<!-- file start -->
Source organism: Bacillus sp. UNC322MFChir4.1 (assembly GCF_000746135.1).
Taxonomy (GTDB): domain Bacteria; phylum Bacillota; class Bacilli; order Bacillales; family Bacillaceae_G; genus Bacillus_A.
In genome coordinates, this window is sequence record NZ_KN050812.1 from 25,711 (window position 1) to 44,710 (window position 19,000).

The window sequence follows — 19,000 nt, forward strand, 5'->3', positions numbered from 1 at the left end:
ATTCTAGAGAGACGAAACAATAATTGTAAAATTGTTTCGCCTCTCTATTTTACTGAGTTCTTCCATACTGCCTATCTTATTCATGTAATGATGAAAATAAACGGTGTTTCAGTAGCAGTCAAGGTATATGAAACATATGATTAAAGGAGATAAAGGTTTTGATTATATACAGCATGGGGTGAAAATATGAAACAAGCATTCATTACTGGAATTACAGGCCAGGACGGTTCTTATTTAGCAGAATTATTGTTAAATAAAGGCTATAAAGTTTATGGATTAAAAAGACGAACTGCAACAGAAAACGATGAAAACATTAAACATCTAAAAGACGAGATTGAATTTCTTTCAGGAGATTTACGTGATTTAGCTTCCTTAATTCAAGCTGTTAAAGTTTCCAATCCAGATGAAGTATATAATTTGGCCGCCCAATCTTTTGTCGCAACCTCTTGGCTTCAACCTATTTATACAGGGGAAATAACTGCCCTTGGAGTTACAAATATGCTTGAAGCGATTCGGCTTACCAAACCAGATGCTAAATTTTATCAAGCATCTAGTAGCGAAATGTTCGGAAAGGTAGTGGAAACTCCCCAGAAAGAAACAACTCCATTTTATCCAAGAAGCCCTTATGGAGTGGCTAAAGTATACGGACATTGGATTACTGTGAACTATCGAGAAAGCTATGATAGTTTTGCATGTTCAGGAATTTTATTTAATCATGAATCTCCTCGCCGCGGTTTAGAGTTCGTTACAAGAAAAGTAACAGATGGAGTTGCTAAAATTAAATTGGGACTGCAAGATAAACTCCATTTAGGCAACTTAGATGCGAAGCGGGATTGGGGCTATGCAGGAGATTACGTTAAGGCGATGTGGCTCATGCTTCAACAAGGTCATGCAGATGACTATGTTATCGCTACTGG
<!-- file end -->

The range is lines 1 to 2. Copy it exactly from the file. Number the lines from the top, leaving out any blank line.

Source organism: Bacillus sp. UNC322MFChir4.1 (assembly GCF_000746135.1).
Taxonomy (GTDB): domain Bacteria; phylum Bacillota; class Bacilli; order Bacillales; family Bacillaceae_G; genus Bacillus_A.